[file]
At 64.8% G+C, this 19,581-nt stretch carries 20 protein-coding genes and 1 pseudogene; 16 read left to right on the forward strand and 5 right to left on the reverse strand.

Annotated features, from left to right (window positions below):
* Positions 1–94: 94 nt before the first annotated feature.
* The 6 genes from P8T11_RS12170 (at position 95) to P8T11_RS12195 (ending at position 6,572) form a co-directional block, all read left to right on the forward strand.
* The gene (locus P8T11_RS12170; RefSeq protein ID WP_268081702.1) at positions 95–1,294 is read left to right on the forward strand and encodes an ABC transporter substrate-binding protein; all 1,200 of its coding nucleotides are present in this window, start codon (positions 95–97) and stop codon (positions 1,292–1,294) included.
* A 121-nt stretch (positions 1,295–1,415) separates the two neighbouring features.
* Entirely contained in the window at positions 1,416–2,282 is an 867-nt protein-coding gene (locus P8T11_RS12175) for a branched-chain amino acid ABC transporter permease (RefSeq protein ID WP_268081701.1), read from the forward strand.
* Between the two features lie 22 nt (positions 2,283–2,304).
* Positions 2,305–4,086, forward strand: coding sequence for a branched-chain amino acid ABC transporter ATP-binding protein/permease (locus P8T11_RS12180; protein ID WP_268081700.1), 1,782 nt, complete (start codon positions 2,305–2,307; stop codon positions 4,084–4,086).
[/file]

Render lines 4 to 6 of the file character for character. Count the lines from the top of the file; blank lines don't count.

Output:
* The 6 genes from P8T11_RS12170 (at position 95) to P8T11_RS12195 (ending at position 6,572) form a co-directional block, all read left to right on the forward strand.
* The gene (locus P8T11_RS12170; RefSeq protein ID WP_268081702.1) at positions 95–1,294 is read left to right on the forward strand and encodes an ABC transporter substrate-binding protein; all 1,200 of its coding nucleotides are present in this window, start codon (positions 95–97) and stop codon (positions 1,292–1,294) included.
* A 121-nt stretch (positions 1,295–1,415) separates the two neighbouring features.